Monday, April 28, 2008

Good News and Sundry Postings

The good news just keeps coming! The South Carolina State Historical Records Advisory Board (SC SHRAB) has awarded a $4,850 grant to the Library Society to process and re-house its manuscript collections. These grant funds will be used to purchase acid-free folders and boxes and to process our manuscript collections. Soon, scores of researchers will flock to the Library Society to immerse themselves in the treasure trove that is our archives. Heck, we might even hire ushers for crowd control (On second thought, maybe not).

Last Thursday best-selling author Cassandra King gave a fascinating presentation. With great charm, she described how she became a writer and how her personal experiences shaped her novels. She also signed copies of her books. If you stayed home to watch "Survivor: Micronesia", you really missed out. (Come to think of it, if that's the case, you probably need more than one night out a week).

Under the "More Good News" category, when you grow tired of looking at other people's amusing (and sometimes disturbing) Facebook pages, you can look at the Library Society's new page. Soon, you will be able to view images of Library Society events (or anything mildly entertaining that occurs at 164 King Street).

A number of our members only read non-fiction and aren't terribly interested in books that involve a cat that solves murder mysteries (not that there is anything wrong with that). Those members will be thrilled to listen to a first-rate historian on May 22. Clemson professor Rod Andrew will travel to Charleston to discuss and sign his newest book, Wade Hampton: Confederate Warrior to Southern Redeemer (UNC Press). Andrew's book is the best Hampton biography to date (my opinion is as good as any). Arrive a little early (before 7:00 p.m.), because this lecture will draw many members and visitors, who never grow tired of books about "The War."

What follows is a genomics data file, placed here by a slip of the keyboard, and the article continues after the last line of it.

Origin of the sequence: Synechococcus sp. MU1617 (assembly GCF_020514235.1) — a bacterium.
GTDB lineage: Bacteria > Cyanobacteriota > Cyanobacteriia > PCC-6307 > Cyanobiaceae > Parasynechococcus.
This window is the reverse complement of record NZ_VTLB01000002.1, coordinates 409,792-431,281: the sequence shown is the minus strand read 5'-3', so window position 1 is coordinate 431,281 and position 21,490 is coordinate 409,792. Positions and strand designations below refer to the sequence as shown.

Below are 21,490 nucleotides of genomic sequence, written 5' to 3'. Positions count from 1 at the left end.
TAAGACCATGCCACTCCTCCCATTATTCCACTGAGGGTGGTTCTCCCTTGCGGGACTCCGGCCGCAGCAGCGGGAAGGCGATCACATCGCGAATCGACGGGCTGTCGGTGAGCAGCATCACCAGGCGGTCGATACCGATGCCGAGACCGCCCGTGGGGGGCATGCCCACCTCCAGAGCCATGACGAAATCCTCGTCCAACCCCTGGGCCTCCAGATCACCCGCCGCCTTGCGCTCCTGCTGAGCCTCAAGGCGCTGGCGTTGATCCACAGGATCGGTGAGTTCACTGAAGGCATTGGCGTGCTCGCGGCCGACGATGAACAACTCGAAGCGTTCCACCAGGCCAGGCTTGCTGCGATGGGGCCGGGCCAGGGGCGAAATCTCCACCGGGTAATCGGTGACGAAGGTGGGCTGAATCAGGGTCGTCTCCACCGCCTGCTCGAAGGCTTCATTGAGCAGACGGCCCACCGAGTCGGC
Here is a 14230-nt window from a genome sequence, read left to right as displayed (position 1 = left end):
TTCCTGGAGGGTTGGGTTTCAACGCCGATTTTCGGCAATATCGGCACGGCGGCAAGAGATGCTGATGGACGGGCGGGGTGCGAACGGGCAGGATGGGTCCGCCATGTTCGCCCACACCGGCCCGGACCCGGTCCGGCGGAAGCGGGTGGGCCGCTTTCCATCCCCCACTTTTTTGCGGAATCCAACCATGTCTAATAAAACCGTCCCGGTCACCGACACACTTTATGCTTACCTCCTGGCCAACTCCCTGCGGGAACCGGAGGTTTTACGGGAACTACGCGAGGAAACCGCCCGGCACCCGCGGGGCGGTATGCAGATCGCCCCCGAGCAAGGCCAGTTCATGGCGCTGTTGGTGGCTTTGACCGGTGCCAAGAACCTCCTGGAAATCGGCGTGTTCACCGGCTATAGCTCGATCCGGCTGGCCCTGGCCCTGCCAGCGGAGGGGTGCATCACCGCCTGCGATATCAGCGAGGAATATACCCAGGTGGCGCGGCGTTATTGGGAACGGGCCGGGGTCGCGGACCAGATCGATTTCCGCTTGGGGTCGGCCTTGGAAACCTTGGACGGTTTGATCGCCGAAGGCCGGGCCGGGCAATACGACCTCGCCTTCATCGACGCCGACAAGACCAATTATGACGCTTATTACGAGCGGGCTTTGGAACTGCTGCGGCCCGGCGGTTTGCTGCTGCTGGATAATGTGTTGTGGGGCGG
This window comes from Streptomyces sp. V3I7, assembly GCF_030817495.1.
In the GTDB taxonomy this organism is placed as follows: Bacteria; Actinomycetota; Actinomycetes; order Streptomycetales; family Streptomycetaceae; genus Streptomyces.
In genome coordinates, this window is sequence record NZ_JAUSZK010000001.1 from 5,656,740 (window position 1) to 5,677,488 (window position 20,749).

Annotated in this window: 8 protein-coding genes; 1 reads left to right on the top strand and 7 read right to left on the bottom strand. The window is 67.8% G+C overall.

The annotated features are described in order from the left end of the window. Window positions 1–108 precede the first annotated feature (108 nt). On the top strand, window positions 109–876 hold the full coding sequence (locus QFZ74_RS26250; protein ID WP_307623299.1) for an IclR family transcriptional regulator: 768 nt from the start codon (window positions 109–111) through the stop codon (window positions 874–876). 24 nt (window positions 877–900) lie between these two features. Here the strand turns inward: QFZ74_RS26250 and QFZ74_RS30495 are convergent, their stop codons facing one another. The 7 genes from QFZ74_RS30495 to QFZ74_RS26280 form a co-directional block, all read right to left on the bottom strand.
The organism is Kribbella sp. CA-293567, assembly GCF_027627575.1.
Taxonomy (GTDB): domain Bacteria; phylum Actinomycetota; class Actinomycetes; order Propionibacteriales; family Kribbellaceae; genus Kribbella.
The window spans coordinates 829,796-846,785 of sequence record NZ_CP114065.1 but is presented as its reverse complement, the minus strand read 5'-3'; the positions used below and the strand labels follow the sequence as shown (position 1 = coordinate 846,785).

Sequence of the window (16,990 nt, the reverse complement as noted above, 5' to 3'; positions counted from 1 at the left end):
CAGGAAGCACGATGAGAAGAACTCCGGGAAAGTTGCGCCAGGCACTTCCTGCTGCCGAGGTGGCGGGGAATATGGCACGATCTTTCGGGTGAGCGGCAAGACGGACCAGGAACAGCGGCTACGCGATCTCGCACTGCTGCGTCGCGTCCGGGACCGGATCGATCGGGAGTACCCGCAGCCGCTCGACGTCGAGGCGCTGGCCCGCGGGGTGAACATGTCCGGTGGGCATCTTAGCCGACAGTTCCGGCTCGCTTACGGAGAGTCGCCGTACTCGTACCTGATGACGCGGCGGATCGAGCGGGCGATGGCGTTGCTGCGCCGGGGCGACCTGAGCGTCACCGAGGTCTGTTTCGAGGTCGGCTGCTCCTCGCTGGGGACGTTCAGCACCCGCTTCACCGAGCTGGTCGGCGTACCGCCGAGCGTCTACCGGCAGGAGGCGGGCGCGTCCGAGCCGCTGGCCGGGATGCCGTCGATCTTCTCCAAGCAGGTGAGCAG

If you are a fan of the Library Society's speakers' series (and have $15), you will love the Southern Literary Festival, which the Library Society is sponsoring as part of Piccolo Spoleto from May 29-31. This year's festival will feature six sessions of prominent Southern writers over the course of three days. Sue Monk Kidd, author of the New York Times bestseller The Secret Life of Bees, will headline this year's events. You can get tickets and information at or by calling Ticketmaster at 888-374-2656.

Read a Book!

W.G. Hinson

Friday, April 4, 2008

Spring Book Sale and other happenings

This is a busy weekend in Charleston, but of all the events, the Library Society's Annual Spring Book Sale is the most important (but of course I am biased). Do yourself a favor. Disregard the Bridge Run (too crowded, too long, and you can run the bridge anytime by using the handy pedestrian walkway). Ignore the Flowertown Festival (again, too crowded, and who can afford to drive to Summerville to see azaleas, when you can find them in any neighborhood in the lowcountry). Forget about the Cajun Festival (not as crowded, but no Dixie Beer). Instead of wasting time, energy, fossil fuels, eating crawfish and listening to Zydeco, come to the best little used book sale in the lowcountry. The doors of the historic Barnwell Building at 160 King Street open at 9:30 a.m. on Saturday and don't close until 5:00 p.m. (book dealers can purchase books after noon). On Sunday the doors open at 1:30 p.m. for our famous "fill-a-box-with-books for $10.00 day." The sale ends at 5:00 p.m. This year's selection is the best that I have seen, so get here early.

We have great news for researchers. The CLS online catalog is up and running and can be accessed from our website. Researchers now can view records for our manuscripts, pamphlets, and rare books prior to visiting.

On the good news/bad news front, our new HVAC unit is installed in the main library building and is working well, but the elevator in that building now needs to be replaced. We have started a fund-raising campaign to pay for the new elevator, and, as always, your gifts are both needed and appreciated.

Read a book (and buy one this weekend)!

W.G. Hinson